When it comes to a nation’s literature, we take it for granted that dictionaries of the country’s language(s) will be available. And in the twenty-first century it’s also a given those dictionaries will be available online.

Well, it is in some parts of the world. But Pakistan has only this past week got its first online dictionary in the country’s national language, Urdu.
An event of such importance that Pakistan’s President Mamnoon Hussain personally launched the new site.
The new online dictionary involved the digitization of 22 volumes of the print version, each 1,000 pages long, at a cost of Rs 13.2 million ($120,000).
The retail price of the print set was Rs 54,400 ($500) so the free online version will be welcomed.
Next in line is an audio dictionary offering a guide to Urdu pronunciation and a tri-lingual Chinese-Urdu-English edition, as well as dictionaries of the Pakistani poets Iqbal and Ghalib.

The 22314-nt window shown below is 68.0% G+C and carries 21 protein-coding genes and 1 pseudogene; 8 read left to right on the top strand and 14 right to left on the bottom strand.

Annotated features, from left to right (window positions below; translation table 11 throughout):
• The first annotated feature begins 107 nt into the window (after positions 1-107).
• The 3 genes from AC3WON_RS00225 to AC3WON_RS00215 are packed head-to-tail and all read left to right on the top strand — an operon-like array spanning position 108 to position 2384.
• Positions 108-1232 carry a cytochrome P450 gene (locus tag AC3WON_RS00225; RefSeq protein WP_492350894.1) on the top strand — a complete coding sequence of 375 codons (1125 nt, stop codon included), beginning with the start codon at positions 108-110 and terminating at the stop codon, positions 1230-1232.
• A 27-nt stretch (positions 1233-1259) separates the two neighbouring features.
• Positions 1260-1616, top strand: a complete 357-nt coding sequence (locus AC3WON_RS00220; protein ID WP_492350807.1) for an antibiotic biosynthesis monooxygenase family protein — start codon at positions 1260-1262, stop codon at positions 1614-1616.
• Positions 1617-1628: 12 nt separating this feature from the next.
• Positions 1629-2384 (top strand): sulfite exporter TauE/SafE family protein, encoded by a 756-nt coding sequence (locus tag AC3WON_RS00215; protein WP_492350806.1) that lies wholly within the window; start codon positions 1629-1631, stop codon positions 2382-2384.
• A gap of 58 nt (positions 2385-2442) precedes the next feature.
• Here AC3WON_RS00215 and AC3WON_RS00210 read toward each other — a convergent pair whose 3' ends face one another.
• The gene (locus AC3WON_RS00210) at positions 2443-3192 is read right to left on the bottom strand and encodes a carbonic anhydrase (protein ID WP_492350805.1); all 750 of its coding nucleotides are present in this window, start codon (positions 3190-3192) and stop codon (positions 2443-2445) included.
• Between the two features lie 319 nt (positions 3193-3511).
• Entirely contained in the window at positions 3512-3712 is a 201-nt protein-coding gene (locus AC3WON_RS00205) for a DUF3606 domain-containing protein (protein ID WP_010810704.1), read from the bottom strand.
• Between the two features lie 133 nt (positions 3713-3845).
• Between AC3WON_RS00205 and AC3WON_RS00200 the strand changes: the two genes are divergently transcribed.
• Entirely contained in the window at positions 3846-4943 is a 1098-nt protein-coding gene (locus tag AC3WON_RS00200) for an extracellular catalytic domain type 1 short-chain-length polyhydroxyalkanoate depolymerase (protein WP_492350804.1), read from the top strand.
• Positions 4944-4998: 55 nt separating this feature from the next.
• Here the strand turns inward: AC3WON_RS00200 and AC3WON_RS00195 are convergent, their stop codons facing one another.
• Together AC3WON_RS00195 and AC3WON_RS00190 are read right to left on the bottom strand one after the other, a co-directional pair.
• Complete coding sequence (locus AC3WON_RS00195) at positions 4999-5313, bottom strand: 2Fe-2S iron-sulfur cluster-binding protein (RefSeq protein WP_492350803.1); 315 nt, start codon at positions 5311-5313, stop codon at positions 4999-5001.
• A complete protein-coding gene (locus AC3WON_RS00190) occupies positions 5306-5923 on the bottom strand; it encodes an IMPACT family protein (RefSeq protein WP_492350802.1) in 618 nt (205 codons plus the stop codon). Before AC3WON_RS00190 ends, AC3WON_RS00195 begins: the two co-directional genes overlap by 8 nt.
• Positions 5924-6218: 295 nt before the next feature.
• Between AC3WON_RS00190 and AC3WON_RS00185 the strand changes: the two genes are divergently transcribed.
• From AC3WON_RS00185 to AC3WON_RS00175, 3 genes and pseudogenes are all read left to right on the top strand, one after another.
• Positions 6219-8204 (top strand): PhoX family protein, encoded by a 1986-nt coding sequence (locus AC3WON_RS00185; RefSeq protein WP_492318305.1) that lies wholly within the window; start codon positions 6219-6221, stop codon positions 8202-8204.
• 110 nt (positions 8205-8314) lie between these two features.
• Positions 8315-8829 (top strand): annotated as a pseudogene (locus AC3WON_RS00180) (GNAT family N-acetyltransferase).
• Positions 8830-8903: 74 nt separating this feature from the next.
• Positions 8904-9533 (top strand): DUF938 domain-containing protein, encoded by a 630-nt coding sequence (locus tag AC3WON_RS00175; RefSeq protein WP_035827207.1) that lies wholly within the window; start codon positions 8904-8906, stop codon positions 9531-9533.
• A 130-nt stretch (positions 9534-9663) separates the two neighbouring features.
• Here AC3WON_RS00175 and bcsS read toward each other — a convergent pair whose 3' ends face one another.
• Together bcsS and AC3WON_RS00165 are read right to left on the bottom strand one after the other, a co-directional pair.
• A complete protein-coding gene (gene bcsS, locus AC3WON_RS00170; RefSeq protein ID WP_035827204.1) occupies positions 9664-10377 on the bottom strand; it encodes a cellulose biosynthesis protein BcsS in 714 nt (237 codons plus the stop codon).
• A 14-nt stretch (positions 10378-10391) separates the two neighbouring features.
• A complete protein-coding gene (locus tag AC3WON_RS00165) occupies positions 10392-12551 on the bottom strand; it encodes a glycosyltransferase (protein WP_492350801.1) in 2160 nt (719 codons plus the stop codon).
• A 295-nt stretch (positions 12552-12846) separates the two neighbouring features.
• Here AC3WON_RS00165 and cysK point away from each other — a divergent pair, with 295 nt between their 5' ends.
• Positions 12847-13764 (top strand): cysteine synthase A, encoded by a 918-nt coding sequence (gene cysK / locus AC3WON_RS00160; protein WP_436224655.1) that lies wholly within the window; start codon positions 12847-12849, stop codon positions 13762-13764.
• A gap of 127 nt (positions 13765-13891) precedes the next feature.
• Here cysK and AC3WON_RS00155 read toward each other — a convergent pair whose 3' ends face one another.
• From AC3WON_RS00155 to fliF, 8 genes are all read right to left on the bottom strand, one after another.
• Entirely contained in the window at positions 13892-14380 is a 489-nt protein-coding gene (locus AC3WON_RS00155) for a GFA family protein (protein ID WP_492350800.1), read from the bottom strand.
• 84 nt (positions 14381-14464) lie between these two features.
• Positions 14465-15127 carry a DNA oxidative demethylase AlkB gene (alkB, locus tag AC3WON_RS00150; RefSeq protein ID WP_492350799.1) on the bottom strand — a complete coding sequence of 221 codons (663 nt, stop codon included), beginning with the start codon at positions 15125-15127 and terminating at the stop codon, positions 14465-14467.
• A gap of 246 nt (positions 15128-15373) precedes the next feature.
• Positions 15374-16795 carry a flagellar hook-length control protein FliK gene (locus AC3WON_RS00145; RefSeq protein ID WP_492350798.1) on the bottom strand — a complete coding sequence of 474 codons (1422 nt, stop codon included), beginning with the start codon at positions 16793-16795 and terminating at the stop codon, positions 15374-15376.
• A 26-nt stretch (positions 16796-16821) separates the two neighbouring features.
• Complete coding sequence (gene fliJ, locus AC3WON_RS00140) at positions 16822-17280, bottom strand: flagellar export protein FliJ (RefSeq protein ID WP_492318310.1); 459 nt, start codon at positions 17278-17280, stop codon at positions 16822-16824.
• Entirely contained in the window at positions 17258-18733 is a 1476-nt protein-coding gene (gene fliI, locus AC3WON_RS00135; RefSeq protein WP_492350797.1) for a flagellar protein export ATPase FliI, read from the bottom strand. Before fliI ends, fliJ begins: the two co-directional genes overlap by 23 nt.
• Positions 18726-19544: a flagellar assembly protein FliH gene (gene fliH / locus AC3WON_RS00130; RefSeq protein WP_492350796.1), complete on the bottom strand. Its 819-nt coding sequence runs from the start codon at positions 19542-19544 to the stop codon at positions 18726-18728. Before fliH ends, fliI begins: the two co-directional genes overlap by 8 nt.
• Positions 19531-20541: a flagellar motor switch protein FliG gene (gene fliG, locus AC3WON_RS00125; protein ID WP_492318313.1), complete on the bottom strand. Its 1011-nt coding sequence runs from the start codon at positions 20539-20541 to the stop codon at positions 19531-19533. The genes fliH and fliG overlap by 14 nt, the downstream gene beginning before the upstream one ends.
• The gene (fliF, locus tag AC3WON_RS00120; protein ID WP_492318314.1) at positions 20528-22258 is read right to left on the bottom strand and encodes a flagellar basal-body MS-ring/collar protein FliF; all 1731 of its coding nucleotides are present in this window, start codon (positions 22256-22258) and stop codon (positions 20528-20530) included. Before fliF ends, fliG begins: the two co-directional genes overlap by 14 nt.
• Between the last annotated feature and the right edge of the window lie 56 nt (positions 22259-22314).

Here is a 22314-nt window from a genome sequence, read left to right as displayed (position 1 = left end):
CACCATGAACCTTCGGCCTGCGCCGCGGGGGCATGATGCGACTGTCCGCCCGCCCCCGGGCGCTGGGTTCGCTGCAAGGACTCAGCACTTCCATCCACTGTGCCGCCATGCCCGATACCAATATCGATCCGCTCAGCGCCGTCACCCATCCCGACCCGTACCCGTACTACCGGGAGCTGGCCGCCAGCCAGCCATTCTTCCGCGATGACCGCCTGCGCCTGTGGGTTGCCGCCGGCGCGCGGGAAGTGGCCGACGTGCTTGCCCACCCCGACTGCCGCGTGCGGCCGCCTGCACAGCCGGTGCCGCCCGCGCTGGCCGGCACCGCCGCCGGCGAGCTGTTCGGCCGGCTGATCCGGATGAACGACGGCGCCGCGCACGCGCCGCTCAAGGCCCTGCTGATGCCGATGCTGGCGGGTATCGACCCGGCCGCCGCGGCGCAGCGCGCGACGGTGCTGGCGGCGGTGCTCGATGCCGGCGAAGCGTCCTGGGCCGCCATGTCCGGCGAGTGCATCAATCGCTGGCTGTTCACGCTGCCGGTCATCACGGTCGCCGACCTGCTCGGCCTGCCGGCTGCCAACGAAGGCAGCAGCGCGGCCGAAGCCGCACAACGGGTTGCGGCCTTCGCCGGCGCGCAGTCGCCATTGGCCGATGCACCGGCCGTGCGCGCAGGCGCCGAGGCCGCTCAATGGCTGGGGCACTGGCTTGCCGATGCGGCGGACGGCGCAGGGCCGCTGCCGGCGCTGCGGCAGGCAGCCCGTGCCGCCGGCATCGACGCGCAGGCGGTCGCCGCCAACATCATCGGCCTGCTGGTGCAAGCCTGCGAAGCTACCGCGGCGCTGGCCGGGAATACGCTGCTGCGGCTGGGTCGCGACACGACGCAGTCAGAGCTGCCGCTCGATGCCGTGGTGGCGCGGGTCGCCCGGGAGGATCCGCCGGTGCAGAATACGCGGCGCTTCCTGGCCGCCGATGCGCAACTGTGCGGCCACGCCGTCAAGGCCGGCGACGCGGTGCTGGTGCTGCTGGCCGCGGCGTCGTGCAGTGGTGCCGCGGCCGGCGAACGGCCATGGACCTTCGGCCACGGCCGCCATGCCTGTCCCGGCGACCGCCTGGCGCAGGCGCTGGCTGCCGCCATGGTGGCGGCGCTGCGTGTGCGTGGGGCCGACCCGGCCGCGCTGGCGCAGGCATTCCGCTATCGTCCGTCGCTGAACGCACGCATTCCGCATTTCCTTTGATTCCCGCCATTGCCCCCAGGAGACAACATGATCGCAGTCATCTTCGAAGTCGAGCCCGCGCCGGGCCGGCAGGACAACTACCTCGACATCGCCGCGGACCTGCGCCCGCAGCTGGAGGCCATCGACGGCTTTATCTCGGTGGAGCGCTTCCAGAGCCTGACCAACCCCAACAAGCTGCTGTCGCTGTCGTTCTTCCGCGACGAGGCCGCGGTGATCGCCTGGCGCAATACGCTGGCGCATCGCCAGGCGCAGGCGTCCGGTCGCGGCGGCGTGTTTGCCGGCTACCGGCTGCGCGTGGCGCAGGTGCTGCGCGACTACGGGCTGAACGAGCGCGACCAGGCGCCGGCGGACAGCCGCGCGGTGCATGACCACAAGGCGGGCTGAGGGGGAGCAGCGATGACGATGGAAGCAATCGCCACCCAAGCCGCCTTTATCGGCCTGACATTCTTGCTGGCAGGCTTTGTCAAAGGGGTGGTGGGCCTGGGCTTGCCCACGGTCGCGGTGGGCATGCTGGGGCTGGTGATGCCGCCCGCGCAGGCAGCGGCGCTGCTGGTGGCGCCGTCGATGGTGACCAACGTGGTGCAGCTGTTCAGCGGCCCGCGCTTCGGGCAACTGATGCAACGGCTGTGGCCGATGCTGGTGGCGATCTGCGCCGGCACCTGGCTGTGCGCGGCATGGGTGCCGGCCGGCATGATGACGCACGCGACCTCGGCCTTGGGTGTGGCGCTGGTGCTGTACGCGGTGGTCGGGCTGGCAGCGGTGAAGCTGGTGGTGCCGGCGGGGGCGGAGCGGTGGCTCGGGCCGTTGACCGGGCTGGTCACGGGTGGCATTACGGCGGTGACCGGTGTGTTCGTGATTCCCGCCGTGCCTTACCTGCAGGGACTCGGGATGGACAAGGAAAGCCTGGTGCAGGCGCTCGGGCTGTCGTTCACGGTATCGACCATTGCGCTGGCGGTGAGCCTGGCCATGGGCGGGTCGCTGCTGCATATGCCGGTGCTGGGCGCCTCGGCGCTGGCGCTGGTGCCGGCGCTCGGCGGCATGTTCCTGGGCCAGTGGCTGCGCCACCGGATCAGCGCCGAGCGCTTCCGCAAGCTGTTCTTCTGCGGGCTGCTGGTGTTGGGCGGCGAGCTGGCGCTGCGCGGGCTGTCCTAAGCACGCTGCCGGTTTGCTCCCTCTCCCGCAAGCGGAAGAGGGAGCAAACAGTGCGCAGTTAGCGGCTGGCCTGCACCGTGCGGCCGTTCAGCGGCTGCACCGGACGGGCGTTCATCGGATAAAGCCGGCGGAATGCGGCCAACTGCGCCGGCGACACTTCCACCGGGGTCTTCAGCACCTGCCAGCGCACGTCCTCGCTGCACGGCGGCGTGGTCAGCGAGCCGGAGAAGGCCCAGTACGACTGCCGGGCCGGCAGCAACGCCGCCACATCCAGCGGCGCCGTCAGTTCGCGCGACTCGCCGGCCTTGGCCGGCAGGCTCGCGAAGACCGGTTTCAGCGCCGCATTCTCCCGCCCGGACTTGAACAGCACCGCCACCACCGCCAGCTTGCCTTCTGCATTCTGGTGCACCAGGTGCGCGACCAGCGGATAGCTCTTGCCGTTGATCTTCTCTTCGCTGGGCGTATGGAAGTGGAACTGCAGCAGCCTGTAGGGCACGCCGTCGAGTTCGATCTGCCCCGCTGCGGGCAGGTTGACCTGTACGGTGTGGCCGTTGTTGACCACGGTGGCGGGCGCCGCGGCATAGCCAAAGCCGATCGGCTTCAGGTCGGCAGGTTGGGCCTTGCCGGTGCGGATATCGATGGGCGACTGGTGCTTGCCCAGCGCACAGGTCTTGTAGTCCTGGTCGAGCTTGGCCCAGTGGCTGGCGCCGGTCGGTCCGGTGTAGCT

As PakObserver notes,

The President launched the online edition of Urdu dictionary by clicking the computer key.

Although the digitised Urdu dictionary has been a long time coming Pakistan is no stranger to the internet.
But as reported here in November, despite having more than 46 million3G and 4G users, ebooks are virtually unknown in Pakistan.

Pakistan 3G/4G users hit 46 million. Ebooks widely unavailable as Big 5 ebook retailers look the other way.

Let’s hope that President Manmoon’s enthusiasm for literature and digitisation will extend to encouraging the digitisation of more books in Pakistan and see the emergence of new ebook players to fill the void left as the Big 5 western ebook retailers look the other way.